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The Iliad of Homer

Page: 290

So flamed his fiery mail. Then wept the sage:
He strikes his reverend head, now white with age;
He lifts his wither'd arms; obtests the skies;
He calls his much-loved son with feeble cries:
The son, resolved Achilles' force to dare,
Full at the Scaean gates expects the war;
While the sad father on the rampart stands,
And thus adjures him with extended hands:
"Ah stay not, stay not! guardless and alone;
Hector! my loved, my dearest, bravest son!
Methinks already I behold thee slain,
And stretch'd beneath that fury of the plain.
Implacable Achilles! might'st thou be
To all the gods no dearer than to me!
Thee, vultures wild should scatter round the shore.
And bloody dogs grow fiercer from thy gore.
How many valiant sons I late enjoy'd,
Valiant in vain! by thy cursed arm destroy'd:
Or, worse than slaughtered, sold in distant isles
To shameful bondage, and unworthy toils.
Two, while I speak, my eyes in vain explore,
Two from one mother sprung, my Polydore,
[pg 392]
And loved Lycaon; now perhaps no more!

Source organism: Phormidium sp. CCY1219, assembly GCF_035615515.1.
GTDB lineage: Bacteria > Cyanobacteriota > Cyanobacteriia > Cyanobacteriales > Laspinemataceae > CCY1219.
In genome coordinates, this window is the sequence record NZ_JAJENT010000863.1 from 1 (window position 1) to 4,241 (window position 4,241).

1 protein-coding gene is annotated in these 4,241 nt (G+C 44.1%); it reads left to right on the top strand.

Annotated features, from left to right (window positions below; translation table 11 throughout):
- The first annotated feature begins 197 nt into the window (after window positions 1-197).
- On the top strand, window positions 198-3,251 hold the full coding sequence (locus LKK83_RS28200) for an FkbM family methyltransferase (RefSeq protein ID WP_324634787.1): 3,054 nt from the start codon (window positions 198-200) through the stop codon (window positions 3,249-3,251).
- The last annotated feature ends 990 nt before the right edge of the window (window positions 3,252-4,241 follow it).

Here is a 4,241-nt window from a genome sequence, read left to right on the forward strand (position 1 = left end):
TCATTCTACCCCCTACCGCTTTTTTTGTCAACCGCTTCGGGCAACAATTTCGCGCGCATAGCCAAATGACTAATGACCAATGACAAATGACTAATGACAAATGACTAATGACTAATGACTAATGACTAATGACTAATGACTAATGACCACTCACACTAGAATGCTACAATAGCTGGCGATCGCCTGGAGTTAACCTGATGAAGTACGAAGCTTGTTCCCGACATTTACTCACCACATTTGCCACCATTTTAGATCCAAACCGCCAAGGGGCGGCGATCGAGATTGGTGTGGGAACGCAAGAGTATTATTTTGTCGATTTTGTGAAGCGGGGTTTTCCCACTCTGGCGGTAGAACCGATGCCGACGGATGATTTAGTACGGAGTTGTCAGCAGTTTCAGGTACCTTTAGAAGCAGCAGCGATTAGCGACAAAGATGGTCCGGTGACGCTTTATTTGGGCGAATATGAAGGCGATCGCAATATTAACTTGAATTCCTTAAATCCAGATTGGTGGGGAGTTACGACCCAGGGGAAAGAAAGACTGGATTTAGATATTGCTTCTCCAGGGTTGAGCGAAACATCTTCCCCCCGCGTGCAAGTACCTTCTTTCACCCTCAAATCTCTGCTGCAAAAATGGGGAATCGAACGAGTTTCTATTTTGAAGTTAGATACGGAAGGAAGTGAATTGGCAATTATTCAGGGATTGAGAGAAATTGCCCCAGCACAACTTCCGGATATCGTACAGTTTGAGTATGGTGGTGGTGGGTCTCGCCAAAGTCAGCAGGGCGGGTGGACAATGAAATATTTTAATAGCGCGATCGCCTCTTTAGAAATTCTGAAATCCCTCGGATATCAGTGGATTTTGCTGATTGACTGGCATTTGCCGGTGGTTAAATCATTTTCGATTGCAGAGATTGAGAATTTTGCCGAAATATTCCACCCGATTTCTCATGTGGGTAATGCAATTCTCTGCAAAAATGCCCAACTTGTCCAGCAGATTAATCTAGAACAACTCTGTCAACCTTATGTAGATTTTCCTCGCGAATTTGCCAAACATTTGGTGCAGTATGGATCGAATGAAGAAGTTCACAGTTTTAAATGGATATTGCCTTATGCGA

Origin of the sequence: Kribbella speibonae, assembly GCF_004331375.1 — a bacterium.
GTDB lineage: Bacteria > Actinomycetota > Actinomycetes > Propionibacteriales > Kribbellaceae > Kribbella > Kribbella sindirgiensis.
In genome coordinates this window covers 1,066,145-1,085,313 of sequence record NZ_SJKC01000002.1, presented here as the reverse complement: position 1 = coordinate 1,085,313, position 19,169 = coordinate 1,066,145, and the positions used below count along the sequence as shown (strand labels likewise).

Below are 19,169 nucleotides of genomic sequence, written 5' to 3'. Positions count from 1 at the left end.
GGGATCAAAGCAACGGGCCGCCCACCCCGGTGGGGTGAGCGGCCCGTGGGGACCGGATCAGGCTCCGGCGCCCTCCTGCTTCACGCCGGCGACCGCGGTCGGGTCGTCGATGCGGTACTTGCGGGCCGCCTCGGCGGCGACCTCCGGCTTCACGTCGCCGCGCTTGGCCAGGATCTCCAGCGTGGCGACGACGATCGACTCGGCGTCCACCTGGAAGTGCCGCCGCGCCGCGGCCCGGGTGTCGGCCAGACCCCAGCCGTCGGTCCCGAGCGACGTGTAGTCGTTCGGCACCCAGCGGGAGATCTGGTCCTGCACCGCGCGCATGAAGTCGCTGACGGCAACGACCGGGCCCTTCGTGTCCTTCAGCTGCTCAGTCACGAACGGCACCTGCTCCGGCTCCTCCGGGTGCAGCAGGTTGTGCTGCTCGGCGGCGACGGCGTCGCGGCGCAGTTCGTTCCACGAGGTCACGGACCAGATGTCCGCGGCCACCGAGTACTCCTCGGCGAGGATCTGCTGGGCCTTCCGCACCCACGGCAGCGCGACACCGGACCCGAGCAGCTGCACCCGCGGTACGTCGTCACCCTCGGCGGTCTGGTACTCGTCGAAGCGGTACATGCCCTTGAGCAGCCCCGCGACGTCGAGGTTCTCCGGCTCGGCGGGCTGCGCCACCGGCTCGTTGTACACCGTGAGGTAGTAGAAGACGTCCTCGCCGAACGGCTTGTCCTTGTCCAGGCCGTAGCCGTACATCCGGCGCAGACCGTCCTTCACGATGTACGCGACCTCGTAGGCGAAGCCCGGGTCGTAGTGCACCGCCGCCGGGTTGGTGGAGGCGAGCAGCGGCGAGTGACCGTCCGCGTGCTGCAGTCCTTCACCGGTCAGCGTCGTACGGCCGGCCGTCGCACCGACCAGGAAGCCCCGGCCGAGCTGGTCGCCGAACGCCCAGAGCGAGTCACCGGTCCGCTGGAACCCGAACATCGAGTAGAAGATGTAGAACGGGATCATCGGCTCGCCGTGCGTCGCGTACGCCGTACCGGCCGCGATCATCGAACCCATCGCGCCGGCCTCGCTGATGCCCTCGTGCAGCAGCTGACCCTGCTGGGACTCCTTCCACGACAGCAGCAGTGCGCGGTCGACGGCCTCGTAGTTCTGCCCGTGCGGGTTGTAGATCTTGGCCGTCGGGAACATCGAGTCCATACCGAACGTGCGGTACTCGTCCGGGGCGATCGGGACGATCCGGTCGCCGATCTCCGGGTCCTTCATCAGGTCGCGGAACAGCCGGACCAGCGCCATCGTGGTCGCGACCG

Oh! if in yonder hostile camp they live,
What heaps of gold, what treasures would I give!
(Their grandsire's wealth, by right of birth their own,
Consign'd his daughter with Lelegia's throne:)
But if (which Heaven forbid) already lost,
All pale they wander on the Stygian coast;
What sorrows then must their sad mother know,
What anguish I? unutterable woe!
Yet less that anguish, less to her, to me,
Less to all Troy, if not deprived of thee.
Yet shun Achilles! enter yet the wall;
And spare thyself, thy father, spare us all!
Save thy dear life; or, if a soul so brave
Neglect that thought, thy dearer glory save.
Pity, while yet I live, these silver hairs;
While yet thy father feels the woes he bears,
Yet cursed with sense! a wretch, whom in his rage
(All trembling on the verge of helpless age)
Great Jove has placed, sad spectacle of pain!
The bitter dregs of fortune's cup to drain:
To fill with scenes of death his closing eyes,
And number all his days by miseries!
My heroes slain, my bridal bed o'erturn'd,
My daughters ravish'd, and my city burn'd,
My bleeding infants dash'd against the floor;
These I have yet to see, perhaps yet more!
Perhaps even I, reserved by angry fate,
The last sad relic of my ruin'd state,
(Dire pomp of sovereign wretchedness!) must fall,
And stain the pavement of my regal hall;
Where famish'd dogs, late guardians of my door,
Shall lick their mangled master's spatter'd gore.
Yet for my sons I thank ye, gods! 'tis well;
Well have they perish'd, for in fight they fell.
Who dies in youth and vigour, dies the best,
Struck through with wounds, all honest on the breast.
But when the fates, in fulness of their rage,
Spurn the hoar head of unresisting age,
In dust the reverend lineaments deform,
And pour to dogs the life-blood scarcely warm:
This, this is misery! the last, the worse,

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